As you might have noticed by reading our blog, One Page Rules are regularly served on our gaming table and as of 8 September 2023, version 3.0 has been released and this finally calls for a proper review.
We haven’t played 3rd edition as of yet. Thus, I can only relate to prior editions. Having read the double-sided 3rd edition rules sheet, I can tell that the differences are subtle and mainly occur on the army list side of things.
So let’s have a quick look at the rules.
Glancing over the army lists, you quickly feel at home if you are familiar with the Games Workshop franchise. There are all your well-known troops from the GW line. Beyond that, you’ll find some nods to Mantic Games. Finally, there are several armies that seem to have been developed by OPR, especially for their games. Have, for example, the space coyotes for Grimdark Furure or the Duchies of Vinci for Age of Fantasy. They even designed an extensive collection of 3D printable minis to go with. Of course, you won’t find any Space Marines, but instead, you’ll get Battle Brothers. Reading through a unit’ stats, you won’t take long to relate to GW or Mantic pendants. Thus, you either use your existing plastic soldiers, or you proxy the #$%&* out of your existing miniatures collection. There’s also a huge and growing range of STL files by One Page Rules. Having printed a few, I can only say they are excellent, both in detail and in ease of printing (supports). Ultimately, the game is miniature agnostic. The choice is up to you!
One Page Rules come in 6 different flavors. If I compare them to other, existing, games, I can see some similarities between them, even if it’s only the first impression I have. That’s why the following is clearly my own, personal, point of view. Of course, One Page Rules is a game of its own, as are all the others I mention. Some of them I played, whereas others I only know from hearsay at best. So, please don’t take my word for it. Just give One Page Rules a go, if you feel like trying something new. There’s probably something there for you:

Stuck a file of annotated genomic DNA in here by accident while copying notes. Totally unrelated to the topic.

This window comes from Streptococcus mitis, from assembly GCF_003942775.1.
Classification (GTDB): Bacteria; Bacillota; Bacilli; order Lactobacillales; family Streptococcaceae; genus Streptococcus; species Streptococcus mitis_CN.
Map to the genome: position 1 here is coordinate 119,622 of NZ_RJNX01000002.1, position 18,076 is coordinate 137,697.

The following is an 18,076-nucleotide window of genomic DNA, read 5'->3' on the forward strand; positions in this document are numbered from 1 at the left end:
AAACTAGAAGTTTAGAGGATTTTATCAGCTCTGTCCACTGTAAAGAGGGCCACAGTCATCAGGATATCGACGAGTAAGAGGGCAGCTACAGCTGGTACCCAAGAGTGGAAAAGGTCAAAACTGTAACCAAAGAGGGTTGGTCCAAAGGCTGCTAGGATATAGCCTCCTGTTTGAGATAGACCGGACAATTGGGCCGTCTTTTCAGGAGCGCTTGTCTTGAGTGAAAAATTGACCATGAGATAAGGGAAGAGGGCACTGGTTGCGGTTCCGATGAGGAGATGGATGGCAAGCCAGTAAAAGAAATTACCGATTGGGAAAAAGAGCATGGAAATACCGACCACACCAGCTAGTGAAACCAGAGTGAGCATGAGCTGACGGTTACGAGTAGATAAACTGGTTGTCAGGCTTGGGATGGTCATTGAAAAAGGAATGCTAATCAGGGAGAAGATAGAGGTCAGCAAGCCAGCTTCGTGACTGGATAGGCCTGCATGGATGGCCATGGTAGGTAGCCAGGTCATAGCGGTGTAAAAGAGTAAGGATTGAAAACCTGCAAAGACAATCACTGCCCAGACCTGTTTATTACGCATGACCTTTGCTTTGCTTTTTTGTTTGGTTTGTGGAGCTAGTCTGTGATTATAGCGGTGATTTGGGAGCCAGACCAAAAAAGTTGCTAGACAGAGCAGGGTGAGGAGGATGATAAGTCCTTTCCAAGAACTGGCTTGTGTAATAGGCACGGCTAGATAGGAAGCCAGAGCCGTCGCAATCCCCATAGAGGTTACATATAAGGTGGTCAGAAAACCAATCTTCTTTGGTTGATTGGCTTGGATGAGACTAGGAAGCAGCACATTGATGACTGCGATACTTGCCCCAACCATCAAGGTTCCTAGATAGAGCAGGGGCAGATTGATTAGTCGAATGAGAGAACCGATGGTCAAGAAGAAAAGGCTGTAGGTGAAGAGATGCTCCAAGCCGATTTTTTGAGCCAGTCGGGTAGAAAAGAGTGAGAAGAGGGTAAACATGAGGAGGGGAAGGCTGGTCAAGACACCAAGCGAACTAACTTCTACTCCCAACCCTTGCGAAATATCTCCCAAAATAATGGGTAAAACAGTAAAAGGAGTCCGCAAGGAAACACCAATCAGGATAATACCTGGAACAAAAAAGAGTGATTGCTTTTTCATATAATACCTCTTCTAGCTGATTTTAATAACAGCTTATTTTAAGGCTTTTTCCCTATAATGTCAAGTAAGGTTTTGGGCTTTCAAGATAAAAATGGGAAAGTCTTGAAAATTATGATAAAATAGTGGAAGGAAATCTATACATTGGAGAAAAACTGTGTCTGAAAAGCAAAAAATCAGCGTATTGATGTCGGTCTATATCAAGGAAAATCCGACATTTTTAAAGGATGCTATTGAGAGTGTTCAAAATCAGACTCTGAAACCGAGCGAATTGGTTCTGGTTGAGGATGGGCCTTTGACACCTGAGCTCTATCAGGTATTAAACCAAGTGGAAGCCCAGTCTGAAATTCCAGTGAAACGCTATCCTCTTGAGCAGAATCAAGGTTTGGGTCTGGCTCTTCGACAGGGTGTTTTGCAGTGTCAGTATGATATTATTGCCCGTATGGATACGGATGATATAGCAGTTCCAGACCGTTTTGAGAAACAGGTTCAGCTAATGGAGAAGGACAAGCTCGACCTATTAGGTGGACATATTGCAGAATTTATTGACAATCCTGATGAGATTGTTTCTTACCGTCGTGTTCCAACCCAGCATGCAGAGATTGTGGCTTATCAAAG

Science-Fiction squad based game. Alternative to Warhammer 40k, Warpath and Xenos Rampant.
Science-Fiction skirmish game. Alternative to Kill Team, Warpath Firefight, or other Science-Fiction skirmish games.
Spaceship battles. A nod to Battlefleet Gothic, Full Thrust, Dropfleet Commander.
Fantasy mass battle. Alternative to Warhammer Age of Sigmar, Saga Age of Magic, Dragon Rampant.
Fantasy Skirmish. Alternative to … fantasy skirmish games … There are soooo many out there …
Fantasy Rank and File game. Hail to Warhammer Fantasy, Warmaster, Kings of War, the 9th Age!
So far, we’ve played Grimdark Future Firefight, Age of Fantasy, and Age of Fantasy Skirmish. All of them play very smoothly, and each one captures enough Science-Fiction and fantasy vibes, respectively. That being said, it’s the army lists that ultimately give the games its depth.
Prior to their recent website overhaul, you could download some other free games as well. All fitted on a double-sided A4 sheet. There were alternatives to fantasy football and apocalyptic car races. There was a Science-Fiction or near future skirmish game called Double Tap, which reminded me of Infinity with its reaction system. I remember a basic and generic skirmish game, very well suited for kids, in my opinion. At one time, OPR had a cool arena game, very reminiscent to Warhammer Underworlds. We played that once. They announced it back then, that the game would be discontinued. But, other than that, I couldn’t find any of the other games anymore as of late. Maybe they’ll come back in the future. That would be great since they were quite solid and fun standalone games on a double-sided A4 page.
The best part of all these games is that they are completely free. At least the basic rules and army lists and some supplements are. For our needs, that’s more than enough. Though I bought the “full” rulebooks on wargamevault.com, I think they are not strictly necessary to play the game and have fun. They merely add optional rules, which I must say are excellent. So, if you want to support One Page Rules, that’s a good way to do it, besides Patreon.
The base mechanic is very simple. Every dice roll is checked against 2 stats: quality and defense. The first value, a general measure of how good a model is, is used to determine outcomes of attacks, morale, and other actions in the game. Defense is more of a reference value to dice against.
The game is played using alternating activation of models or units. Unlike the more traditional I go, you go approach, this makes for more engaged games, since you have to strategically choose which units to activate at every given moment in a game.